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Financial Times: M&A and buy-backs shrink the London market by £64bn

EXTRACT: Other significant buy-backs included BP (£8.4bn), Royal Dutch Shell (£2.9bn), AstraZeneca (£2.2bn) and Anglo American (£2bn).

By Robert Orr
Published: March 10 2007 02:00 | Last updated: March 10 2007 02:00

The UK equity market shrank by a record £64bn last year amid a surge in mergers and acquisitions and share buy-backs.

That figure is the equivalent to 4.1 per cent of the London equity market – double the rate of “de-equitisation” of 2005 and four times the figure for 2004.

Until recently, the pool of equity had tended to deepen over time as stock from new issues exceed the amount of being taken out of circulation.

However, this trend reversed three years ago and has accelerated since as a surge in cash takeovers has removed a host of quoted entities from the stockmarket.

The increasing use of financial engineering to gear up company balance sheets has also seen billions of pounds returned to shareholders via share buy-backs and special dividends.

Research from Citigroup showed that while almost £50bn of new equity was introduced to the UK market through initial public offerings and secondary issues last year, a record £115bn was “retired”.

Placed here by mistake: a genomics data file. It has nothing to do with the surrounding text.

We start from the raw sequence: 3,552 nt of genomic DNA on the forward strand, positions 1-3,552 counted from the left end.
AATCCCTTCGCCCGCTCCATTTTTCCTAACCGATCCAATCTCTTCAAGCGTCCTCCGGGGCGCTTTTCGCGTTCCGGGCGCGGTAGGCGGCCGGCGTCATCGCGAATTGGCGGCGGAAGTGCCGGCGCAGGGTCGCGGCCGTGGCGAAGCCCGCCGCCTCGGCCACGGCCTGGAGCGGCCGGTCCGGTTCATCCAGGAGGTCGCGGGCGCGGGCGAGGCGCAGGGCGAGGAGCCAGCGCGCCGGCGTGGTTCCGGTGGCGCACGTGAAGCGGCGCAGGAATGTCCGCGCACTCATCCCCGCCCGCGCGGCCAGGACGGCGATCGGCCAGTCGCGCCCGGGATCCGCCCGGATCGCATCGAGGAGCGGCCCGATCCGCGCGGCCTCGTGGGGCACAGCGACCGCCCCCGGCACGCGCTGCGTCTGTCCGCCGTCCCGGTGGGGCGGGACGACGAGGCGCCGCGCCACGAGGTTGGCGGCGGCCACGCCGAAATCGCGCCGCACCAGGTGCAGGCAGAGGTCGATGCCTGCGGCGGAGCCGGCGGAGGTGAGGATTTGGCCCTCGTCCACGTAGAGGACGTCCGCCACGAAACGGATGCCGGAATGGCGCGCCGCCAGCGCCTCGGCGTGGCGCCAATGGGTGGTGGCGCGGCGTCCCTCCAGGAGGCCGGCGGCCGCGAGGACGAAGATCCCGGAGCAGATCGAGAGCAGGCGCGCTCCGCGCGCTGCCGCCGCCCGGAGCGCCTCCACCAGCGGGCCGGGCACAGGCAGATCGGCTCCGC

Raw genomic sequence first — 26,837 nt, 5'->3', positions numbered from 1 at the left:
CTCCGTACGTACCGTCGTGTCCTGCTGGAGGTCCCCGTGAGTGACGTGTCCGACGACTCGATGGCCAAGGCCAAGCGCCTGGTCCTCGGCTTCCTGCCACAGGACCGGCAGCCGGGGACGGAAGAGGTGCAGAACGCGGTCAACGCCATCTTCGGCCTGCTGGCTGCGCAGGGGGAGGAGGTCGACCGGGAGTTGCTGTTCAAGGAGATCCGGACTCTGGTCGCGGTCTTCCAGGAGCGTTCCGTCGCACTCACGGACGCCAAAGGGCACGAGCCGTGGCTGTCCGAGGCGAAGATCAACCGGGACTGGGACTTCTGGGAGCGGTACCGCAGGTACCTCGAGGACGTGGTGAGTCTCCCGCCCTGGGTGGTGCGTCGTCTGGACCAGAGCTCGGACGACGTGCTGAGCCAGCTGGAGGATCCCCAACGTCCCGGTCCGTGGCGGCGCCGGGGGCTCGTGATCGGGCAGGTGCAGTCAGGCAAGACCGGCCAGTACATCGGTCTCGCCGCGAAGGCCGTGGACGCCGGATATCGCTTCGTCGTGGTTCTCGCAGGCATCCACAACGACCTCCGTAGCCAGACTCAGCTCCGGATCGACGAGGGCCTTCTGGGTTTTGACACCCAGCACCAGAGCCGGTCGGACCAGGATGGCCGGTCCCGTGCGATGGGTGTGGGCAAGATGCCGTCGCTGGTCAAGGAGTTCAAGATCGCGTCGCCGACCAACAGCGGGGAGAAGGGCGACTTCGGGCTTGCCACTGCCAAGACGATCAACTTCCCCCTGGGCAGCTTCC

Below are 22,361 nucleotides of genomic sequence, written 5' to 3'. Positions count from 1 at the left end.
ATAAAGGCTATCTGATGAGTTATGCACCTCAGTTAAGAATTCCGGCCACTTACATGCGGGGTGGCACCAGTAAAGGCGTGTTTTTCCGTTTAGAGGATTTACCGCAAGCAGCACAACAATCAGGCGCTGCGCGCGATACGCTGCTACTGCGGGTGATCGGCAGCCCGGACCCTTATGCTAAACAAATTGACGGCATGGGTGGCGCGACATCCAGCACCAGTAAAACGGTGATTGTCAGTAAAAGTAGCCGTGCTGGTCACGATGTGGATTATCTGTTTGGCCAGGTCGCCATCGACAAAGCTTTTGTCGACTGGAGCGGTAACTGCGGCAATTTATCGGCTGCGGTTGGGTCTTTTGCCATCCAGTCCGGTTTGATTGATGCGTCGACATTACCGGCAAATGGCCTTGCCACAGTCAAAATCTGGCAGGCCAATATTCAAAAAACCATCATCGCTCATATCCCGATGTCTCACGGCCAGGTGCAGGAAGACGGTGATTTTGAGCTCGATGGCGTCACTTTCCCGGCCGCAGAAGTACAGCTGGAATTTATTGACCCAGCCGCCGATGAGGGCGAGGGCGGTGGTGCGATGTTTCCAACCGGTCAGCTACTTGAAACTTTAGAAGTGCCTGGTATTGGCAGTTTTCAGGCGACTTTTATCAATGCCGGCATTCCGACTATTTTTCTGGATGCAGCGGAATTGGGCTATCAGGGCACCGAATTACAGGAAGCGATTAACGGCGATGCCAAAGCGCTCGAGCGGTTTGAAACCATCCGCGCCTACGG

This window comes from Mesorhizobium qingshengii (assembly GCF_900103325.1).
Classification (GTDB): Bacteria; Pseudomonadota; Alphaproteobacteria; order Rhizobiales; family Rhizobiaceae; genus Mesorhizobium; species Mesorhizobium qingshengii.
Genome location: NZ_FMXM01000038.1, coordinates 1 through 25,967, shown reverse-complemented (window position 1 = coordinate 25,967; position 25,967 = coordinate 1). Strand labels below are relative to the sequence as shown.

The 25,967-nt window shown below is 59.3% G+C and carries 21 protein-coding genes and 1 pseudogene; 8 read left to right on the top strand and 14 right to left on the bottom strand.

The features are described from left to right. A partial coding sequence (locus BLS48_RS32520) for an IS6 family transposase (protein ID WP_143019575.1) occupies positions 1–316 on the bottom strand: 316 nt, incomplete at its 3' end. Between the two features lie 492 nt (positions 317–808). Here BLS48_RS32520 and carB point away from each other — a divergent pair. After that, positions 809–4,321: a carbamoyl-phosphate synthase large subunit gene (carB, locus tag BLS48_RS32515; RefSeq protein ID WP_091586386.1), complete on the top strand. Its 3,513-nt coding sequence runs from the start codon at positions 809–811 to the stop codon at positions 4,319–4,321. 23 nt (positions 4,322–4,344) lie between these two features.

Cash takeovers accounted for about £60bn of this, a rise of 80 per cent on 2005.

Takeovers completed last year included O{2,} the mobile phone company; BAA, the airports operator; BOC, an industrial gases group; and P&O, the ports and ferries company.

A further £56bn was taken out of circulation via share-buy-backs and the payment of special dividends. Redemptions of B shares by Vodafone retired £8.8bn last year. Other significant buy-backs included BP (£8.4bn), Royal Dutch Shell (£2.9bn), AstraZeneca (£2.2bn) and Anglo American (£2bn).

Hasan Tevfik, Citigroup strategist, said M&A would continue to drive de-equitisation as long as debt remained cheap in relation to equity.

He said: “It makes sense to use the bond market to invest in the equitiesmarket.

“The financing is much cheaper than the likely return on the equity [and] as long as the cost of capital remains low it is a positive environment for de-equitisation.”

Although de-equitisation is a global phenomenon, the UK markets has been more affected than others.

The 4.1 per cent figure for the UK is more than double the equivalent for the US and four times that of Europe.

Copyright The Financial Times Limited 2007

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